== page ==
BWW Review: THE WILD PARTY, The Hope Theatre
Billed as the 'little theatre with big ideas', The Hope Theatre is a transformative space. This year alone, it's been everything from a hospital waiting room to a post-apocalyptic bunker.
Audiences at The Wild Party will leave amazed not just at how the space transforms, but the actors. Taking on 16 parts between them, Joey Akubeze and Anna Clarke are perfect partners in rhyme in this sexy and stylised production from Mingled Yarn.
Written by Joseph Moncure March, The Wild Party follows a night in the life of cabaret stars Queenie and Burrs, and their eccentric friends drawn into this toxic relationship at a fateful (and fatal) party.
Director Rafaella Marcus is faithful to March's original poem, allowing the audience to listen to the natural wit and rhythm of the piece. There's something friendly and familiar about hearing rhyme on stage, harking back to a fairytale-like form of storytelling. There's no moral here though or happy ending, and Marcus expertly builds the tension in the climactic scenes with music.
This is not the only adaptation of March's poem to grace the London stage this year; Michael John LaChiusa's musical will have its UK premiere at The Other Place. Marcus's production is likewise lyrical and features modern songs, which serve as interludes throughout and introduce the audience to characters. While these are a nice nod to the vaudeville theme, they are somewhat unnecessary, particularly when the text already explains these relationships better than Britney Spears or Carly Rae Jepsen ever could.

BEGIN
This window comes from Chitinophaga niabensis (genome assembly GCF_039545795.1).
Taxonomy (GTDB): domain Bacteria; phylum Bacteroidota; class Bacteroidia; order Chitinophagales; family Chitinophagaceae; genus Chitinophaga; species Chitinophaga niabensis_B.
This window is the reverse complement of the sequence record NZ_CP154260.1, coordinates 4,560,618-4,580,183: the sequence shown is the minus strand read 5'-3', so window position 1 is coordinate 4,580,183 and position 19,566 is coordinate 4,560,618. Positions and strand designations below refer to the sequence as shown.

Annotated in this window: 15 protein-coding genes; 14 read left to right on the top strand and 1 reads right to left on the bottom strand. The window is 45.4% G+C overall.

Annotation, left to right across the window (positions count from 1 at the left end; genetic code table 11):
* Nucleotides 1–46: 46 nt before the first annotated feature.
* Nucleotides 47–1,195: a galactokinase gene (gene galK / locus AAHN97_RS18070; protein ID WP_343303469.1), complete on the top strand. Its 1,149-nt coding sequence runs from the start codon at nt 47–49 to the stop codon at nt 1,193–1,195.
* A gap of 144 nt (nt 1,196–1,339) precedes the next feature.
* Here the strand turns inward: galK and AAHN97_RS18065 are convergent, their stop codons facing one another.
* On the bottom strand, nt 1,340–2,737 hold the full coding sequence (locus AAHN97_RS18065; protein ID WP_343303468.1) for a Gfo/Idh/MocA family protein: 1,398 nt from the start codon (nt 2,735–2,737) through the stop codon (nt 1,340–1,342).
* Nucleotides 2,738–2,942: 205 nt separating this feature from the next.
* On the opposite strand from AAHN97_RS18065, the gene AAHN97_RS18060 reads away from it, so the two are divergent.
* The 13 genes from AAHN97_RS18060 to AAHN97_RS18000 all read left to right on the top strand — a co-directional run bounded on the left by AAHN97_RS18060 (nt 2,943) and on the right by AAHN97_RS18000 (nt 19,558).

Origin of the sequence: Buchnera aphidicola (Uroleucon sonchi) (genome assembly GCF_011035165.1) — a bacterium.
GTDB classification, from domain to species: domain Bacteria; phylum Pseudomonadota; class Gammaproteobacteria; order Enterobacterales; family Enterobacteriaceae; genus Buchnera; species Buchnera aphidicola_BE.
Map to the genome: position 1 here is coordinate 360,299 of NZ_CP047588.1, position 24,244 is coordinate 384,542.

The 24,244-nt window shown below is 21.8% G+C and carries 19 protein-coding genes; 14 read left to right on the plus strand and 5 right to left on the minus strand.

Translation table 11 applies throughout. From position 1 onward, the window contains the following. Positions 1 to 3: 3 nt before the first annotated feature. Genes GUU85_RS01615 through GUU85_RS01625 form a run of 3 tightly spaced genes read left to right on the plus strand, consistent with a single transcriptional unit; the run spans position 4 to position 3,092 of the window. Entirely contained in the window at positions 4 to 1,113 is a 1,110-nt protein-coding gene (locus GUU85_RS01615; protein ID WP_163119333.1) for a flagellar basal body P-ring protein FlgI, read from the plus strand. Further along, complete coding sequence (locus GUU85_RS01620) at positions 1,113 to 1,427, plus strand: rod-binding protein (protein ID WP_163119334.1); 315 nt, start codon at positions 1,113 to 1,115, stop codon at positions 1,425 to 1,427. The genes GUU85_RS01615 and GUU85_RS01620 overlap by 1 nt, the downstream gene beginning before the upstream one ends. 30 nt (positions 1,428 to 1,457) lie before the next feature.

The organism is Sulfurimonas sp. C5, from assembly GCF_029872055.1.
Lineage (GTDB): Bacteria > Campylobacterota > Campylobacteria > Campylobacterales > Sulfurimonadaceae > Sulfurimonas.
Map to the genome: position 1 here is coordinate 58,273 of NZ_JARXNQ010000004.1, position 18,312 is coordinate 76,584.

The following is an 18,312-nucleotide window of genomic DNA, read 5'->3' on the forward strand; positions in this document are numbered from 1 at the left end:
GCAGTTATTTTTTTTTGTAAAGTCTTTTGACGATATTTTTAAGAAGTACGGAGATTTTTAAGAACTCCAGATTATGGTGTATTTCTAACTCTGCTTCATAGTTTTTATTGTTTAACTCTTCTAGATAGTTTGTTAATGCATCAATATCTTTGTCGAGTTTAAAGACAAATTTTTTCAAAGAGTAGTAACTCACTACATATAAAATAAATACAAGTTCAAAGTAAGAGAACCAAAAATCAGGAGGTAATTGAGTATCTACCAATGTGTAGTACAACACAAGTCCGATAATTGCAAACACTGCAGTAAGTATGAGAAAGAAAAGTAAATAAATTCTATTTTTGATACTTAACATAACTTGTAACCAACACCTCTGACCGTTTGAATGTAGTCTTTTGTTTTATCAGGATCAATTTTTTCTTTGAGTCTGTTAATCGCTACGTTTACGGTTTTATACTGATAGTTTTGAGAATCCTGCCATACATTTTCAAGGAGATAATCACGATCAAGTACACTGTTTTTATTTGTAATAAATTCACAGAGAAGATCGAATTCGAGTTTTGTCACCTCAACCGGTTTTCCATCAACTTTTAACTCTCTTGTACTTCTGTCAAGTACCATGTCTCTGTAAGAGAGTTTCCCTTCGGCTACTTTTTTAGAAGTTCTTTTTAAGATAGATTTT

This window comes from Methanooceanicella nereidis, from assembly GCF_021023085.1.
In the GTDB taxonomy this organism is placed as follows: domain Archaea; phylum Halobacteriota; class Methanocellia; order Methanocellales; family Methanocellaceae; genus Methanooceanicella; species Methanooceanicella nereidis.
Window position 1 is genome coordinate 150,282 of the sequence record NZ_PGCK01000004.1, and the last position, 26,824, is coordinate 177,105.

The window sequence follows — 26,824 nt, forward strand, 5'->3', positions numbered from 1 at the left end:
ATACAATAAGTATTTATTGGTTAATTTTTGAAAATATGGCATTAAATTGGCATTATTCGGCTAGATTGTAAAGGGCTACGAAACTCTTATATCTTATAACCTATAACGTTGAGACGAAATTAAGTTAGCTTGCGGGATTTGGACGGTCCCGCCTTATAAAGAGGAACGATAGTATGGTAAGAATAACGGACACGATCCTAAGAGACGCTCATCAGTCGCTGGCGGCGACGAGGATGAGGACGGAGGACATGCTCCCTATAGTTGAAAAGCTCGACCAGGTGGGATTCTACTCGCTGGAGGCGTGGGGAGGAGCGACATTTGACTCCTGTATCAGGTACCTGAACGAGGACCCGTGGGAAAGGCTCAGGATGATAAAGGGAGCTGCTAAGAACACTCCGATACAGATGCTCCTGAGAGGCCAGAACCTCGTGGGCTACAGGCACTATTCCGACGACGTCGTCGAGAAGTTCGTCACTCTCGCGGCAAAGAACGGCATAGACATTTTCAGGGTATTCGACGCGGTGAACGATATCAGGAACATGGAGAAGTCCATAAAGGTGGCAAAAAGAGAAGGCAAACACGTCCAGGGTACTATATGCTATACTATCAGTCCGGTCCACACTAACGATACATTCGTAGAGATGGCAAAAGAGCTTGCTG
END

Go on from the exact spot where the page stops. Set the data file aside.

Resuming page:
Seating 50 people, The Hope Theatre is an intimate space. Minglu Wang's design makes it feel large, with a set which is minimalist verging on bare. With just one piece of furniture, it's left to the actors to convey character and scene changes. While the final image shows the mess and excess these characters live by, perhaps this could be shown more explicitly throughout.
Will Alder's lighting masterfully frames the show, making for some striking visuals: from the bright lights and giddy excitement at the start of the party, by the end we are in near pitch black, the characters literally shadows of their earlier selves.
In this two-hander, the chemistry between Clarke and Akubeze is electric; the first dance between Queenie and her new 'friend' Mr Black is the sexiest thing I've seen Off West End. Clarke is a born storyteller: oozing sex one minute to slapstick the next, she seamlessly jumps from one character to another. Akubeze gets a fun turn as pianist Oscar, however the differences between his other characters are sometimes a little too subtle.
"Let's raise hell" yells one character, at the height of the party. While a fun night out, this doesn't seem as wild as the name promises, and doesn't quite raise the spirits as much as The Hope Theatre usually does.
Picture credit: Helen Maybanks